MSLYs Hillel Invigorated
First of two parts
vi Davidoff credits his involvement via Jewish
activities, activism and advocacy at Michigan State
University with deepening his Jewish identity and
making it matter.
As a budding Jewish leader on cam-
pus, Davidoff, 20, a junior, has spoken
out for Zionism through Spartans
for Israel and through the American
Israel Public Affairs Committee. He
has been to Israel as part of two Jewish
Federation of Metropolitan Detroit
missions. And he was the first Jewish
Student Union representative to MSU's
student governing board.
Perhaps Davidoff's Jewish soul has
been most inspired by MSU Hillel,
known as the Lester J. Morris Jewish
Student Center. That home away from home has helped make
a sprawling campus smaller and more heimish. Of MSU's
45,000 students, about 3,000, or less than 1 percent, are
Begun 68 years ago, MSU Hillel strives to touch students
who otherwise have limited Jewish connection.
"When students become involved in Hillel and Jewish
activities at school;' said Davidoff, co-president of the Jewish
Student Union, "they forge a bond and a reason to stay con-
nected with their Jewish community."
He added, "The Jewish community is stronger
because of places like MSU Hillel, which gives us,
as students, a community center to gather while
away at school."
Davidoff, who graduated from the religious
school at Temple Beth El in Bloomfield Township,
is majoring in international relations in MSU's
James Madison College.
I don't think Executive Director Cindy Hughey was exagger-
ating at the April fundraising dinner when she characterized
MSU Hillel as an opportunity to enrich "the lives of Jewish
undergraduate and graduate students so that they, in turn,
may enrich the Jewish community and the world." By stress-
ing programming, leadership and causes, Hillel is counting on
students to respond and ultimately contribute toward a more
vibrant Jewish future.
It's a plus that Hillel as a national organization aims for
a pluralistic, welcoming and inclusive environment rich in
Jewish values. The challenge lies in broader student participa-
tion and making Hillel the place to be for unaffiliated, under-
involved or uninvolved Jews.
MSU has more Michigan-bred Jewish students than even
the University of Michigan; many of the nearly 8,000 Jewish
students in Ann Arbor come from out-of-state. So it came
as no surprise to hear Hughey announce that MSU Hillel's
$1-million endowment campaign has almost $350,000 in
gifts and pledges after just two years — not bad in tough eco-
nomic times. Hillel's annual operating budget is $685,000, so
cash flow is important.
Hillel isn't the only ingredient to a dynamic Jewish life on a
residential campus like MSU. Jewish fraternities and sorori-
ties are part of the mix. Of growing importance is the Jewish
studies program and Judaic studies as a major and minor,
all of which MSU proudly offers. Clearly, having a committed
general Jewish community is important, too. The
Jewish community in the Lansing area is small
Wayne Firestone, president of the Washington-
based Hillel: The Foundation for Jewish Campus
Life, talks about MSU Hillel "helping students
infuse their lives with Jewish meaning" through
diverse programs ranging from the Matzah-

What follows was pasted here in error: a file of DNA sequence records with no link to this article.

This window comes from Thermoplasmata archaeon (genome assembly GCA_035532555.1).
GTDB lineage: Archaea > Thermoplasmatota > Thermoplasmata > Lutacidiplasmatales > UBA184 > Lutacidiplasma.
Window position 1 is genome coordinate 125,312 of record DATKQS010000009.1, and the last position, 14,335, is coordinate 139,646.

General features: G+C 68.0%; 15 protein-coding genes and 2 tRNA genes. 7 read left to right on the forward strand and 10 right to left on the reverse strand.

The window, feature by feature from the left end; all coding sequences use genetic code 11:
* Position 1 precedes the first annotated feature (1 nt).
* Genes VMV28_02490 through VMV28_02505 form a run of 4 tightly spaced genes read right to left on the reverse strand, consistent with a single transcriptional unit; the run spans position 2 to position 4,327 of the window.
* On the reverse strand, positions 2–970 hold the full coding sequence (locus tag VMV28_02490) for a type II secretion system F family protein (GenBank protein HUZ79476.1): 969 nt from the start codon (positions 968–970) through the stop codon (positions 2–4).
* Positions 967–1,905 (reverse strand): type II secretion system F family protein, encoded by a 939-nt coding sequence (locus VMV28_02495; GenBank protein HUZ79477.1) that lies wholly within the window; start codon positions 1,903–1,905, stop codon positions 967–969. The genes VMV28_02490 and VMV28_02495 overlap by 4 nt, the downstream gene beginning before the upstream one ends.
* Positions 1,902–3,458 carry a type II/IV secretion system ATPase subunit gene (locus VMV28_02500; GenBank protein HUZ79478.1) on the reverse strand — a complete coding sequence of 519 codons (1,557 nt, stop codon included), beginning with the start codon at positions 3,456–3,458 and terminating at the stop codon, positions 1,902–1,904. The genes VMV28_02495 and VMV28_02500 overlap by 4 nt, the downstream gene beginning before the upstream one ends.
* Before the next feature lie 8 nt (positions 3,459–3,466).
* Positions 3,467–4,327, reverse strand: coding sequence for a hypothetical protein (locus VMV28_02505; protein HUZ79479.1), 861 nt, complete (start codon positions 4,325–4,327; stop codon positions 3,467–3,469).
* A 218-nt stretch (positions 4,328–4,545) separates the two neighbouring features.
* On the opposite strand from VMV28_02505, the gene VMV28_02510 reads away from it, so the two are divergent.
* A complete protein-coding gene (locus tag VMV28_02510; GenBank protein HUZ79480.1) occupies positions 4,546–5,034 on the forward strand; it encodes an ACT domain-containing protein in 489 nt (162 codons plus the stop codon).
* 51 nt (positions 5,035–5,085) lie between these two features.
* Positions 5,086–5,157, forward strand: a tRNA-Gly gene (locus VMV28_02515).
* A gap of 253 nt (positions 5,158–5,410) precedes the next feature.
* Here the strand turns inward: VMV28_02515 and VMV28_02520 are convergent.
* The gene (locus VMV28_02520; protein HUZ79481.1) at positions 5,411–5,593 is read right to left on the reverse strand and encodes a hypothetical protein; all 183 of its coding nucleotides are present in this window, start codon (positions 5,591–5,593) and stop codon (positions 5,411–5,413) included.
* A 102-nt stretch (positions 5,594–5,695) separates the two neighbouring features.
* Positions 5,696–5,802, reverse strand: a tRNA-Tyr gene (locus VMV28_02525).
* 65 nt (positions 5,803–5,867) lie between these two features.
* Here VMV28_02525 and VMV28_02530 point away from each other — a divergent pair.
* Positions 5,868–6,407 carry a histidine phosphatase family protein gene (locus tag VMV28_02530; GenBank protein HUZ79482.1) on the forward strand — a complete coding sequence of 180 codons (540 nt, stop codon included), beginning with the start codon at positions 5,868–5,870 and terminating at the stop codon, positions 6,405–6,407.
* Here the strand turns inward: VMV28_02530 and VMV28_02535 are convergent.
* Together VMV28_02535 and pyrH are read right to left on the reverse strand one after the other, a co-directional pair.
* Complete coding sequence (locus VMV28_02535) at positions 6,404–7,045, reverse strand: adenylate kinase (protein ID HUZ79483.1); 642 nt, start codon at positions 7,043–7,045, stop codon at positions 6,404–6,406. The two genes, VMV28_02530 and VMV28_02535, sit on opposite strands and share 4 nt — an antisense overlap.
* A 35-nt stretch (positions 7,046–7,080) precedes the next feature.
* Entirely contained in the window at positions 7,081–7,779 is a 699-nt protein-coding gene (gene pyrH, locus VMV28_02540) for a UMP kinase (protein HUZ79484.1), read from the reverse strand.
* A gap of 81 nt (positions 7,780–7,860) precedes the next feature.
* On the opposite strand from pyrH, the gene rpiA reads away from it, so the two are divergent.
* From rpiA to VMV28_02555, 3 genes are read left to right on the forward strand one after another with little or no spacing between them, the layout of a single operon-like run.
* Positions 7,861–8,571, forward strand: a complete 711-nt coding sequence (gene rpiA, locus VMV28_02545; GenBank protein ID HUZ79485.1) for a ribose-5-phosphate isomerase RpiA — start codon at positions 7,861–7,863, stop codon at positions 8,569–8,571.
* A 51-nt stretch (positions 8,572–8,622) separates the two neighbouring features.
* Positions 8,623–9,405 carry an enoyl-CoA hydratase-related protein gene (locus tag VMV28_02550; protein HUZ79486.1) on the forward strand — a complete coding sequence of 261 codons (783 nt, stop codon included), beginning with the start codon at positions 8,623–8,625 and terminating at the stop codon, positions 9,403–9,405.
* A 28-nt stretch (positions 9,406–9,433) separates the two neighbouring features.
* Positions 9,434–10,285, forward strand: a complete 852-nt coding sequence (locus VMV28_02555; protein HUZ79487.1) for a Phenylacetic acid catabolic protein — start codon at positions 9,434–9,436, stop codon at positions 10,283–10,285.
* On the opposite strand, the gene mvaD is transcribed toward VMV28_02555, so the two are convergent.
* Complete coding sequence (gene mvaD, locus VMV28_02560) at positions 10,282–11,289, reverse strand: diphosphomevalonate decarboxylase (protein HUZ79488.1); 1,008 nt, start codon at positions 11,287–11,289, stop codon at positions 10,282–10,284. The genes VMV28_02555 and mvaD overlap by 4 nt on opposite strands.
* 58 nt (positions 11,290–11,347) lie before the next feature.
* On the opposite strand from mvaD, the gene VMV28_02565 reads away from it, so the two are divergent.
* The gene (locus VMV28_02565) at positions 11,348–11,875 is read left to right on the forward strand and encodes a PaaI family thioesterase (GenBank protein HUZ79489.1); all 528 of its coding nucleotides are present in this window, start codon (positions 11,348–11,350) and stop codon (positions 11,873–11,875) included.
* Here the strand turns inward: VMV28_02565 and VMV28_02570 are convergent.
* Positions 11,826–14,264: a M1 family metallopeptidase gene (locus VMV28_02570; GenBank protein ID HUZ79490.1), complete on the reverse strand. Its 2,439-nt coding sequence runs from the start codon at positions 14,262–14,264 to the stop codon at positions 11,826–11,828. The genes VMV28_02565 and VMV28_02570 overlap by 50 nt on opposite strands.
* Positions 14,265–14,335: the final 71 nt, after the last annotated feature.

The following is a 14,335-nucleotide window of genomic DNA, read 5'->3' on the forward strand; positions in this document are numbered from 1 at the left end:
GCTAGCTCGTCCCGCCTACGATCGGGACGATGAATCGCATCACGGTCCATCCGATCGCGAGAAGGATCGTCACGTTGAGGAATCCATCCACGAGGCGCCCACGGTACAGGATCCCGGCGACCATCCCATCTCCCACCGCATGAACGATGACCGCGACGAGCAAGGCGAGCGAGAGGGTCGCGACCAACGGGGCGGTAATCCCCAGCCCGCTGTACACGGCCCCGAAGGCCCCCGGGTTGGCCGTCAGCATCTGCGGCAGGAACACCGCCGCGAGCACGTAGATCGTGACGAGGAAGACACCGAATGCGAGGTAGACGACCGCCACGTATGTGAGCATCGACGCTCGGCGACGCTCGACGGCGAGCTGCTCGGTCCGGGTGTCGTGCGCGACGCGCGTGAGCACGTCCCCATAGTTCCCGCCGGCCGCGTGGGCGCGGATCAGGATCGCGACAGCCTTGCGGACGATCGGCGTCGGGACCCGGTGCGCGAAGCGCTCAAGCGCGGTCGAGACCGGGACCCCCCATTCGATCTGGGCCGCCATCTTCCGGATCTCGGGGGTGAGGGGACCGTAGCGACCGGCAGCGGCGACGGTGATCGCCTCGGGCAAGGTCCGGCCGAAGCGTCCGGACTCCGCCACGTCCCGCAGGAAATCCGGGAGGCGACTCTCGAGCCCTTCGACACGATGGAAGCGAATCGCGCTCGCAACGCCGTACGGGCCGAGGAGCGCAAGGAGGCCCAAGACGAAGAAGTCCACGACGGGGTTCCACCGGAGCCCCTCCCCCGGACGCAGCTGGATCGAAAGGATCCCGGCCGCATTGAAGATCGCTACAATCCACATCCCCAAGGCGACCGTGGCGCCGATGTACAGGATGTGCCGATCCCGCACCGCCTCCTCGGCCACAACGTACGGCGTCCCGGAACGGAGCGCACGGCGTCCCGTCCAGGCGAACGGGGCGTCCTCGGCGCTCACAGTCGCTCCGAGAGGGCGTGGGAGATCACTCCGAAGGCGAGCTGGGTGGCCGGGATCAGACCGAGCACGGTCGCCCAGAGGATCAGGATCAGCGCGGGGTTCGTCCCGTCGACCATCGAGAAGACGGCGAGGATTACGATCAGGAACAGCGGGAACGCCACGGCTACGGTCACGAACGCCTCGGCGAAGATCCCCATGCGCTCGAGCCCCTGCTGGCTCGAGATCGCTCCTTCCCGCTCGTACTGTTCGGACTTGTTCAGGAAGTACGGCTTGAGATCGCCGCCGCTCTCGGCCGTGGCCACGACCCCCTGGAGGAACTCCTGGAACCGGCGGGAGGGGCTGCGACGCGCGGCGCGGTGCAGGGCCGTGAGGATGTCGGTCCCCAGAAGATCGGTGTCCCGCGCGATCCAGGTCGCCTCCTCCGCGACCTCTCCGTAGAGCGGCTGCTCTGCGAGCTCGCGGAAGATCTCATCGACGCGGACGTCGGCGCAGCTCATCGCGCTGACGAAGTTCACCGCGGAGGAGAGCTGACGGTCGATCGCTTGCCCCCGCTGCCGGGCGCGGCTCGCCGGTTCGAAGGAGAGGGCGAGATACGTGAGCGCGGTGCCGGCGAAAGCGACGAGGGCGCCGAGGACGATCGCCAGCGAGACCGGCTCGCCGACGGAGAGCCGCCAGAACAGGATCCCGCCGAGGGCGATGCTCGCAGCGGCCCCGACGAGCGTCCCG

Ballers Basketball Tournament to "Sushi and
If you want Jewish ambiance, other campus
Davidoff is right when he says the future of the
choices come more readily to mind. But MSU
Jewish community is in the hands of today's
Hillel has come a long way since the dark days of
young adults. Hillel helps students feel more
1995, when attendance plummeted to an all-time
Jewish not only by offering a place to study, hang
low and fire damage kept students from using the
out and mingle, but also by coordinating programs like
Birthright Israel, free weekly Shabbat dinners and intramural
Opening of the Morris Center in 2002 marked a renaissance
sports. MSU Hillel organized 200 programs this school year.
of Jewish life on campus. But while there has been a rebirth
The constant churn in student interests, however, means not
of Jewish culture at MSU thanks to Hillel in tandem with the
alumni-supported Jewish studies program, Cindy Hughey
Shabbat dinners can attract 150 kids, punctuating the
and her student and lay leaders can't rest on their laurels. The
ruach, the spirit, of the Jewish student community. The din-
onslaught of assimilation, acculturation and apathy continues
ners are great, but they are only a start given the hundreds of
to test the spiritual will of Jewish college students. By exten-
Jewish students who could take part.
sion, MSU Hillel will lose ground if it stops developing new
Davidoff was one of the student speakers at MSU Hillel's
programs and better outreach for even an instant. I I
"Inspiring Future Jewish Leaders" benefit dinner on April 16
at the Jewish Community Center in West Bloomfield. The din- Next: Hillel of Metro Detroit and its new president, Gary Snyder
ner honored his parents, Margie Dunn and Mark Davidoff of
West Bloomfield, both staunch Hillel advocates.
O : Can a strong campus Hillel spur Jewish
Today, 85 percent of Jewish children enjoy a higher educa-
tion experience. More young Jews attend college than a Jewish
camp or Hebrew school. So campuses are a key to engaging
Can the larger Jewish community enrich
Jews during their formative years as young adults. Hillel is a
campus Jewish life?
key to that engagement.
271 WEST MAPLE
May 3 s 2007